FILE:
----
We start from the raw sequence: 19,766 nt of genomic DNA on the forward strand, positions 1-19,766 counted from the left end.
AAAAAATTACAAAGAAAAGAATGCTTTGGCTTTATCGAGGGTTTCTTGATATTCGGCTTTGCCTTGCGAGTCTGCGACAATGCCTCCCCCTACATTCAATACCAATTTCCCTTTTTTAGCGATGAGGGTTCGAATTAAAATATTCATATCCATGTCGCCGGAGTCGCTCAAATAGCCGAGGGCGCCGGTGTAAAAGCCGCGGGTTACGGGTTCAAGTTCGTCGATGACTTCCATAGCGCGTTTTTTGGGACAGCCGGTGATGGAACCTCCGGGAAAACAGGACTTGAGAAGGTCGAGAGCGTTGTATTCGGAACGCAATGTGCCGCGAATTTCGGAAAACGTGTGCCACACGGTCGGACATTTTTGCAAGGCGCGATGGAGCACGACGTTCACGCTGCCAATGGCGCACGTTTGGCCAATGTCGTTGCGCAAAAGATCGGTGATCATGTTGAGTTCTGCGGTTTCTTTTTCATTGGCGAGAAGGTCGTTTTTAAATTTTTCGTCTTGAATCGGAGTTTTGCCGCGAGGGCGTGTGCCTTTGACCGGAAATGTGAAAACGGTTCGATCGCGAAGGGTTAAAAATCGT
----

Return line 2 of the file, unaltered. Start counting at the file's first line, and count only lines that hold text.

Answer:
AAAAAATTACAAAGAAAAGAATGCTTTGGCTTTATCGAGGGTTTCTTGATATTCGGCTTTGCCTTGCGAGTCTGCGACAATGCCTCCCCCTACATTCAATACCAATTTCCCTTTTTTAGCGATGAGGGTTCGAATTAAAATATTCATATCCATGTCGCCGGAGTCGCTCAAATAGCCGAGGGCGCCGGTGTAAAAGCCGCGGGTTACGGGTTCAAGTTCGTCGATGACTTCCATAGCGCGTTTTTTGGGACAGCCGGTGATGGAACCTCCGGGAAAACAGGACTTGAGAAGGTCGAGAGCGTTGTATTCGGAACGCAATGTGCCGCGAATTTCGGAAAACGTGTGCCACACGGTCGGACATTTTTGCAAGGCGCGATGGAGCACGACGTTCACGCTGCCAATGGCGCACGTTTGGCCAATGTCGTTGCGCAAAAGATCGGTGATCATGTTGAGTTCTGCGGTTTCTTTTTCATTGGCGAGAAGGTCGTTTTTAAATTTTTCGTCTTGAATCGGAGTTTTGCCGCGAGGGCGTGTGCCTTTGACCGGAAATGTGAAAACGGTTCGATCGCGAAGGGTTAAAAATCGT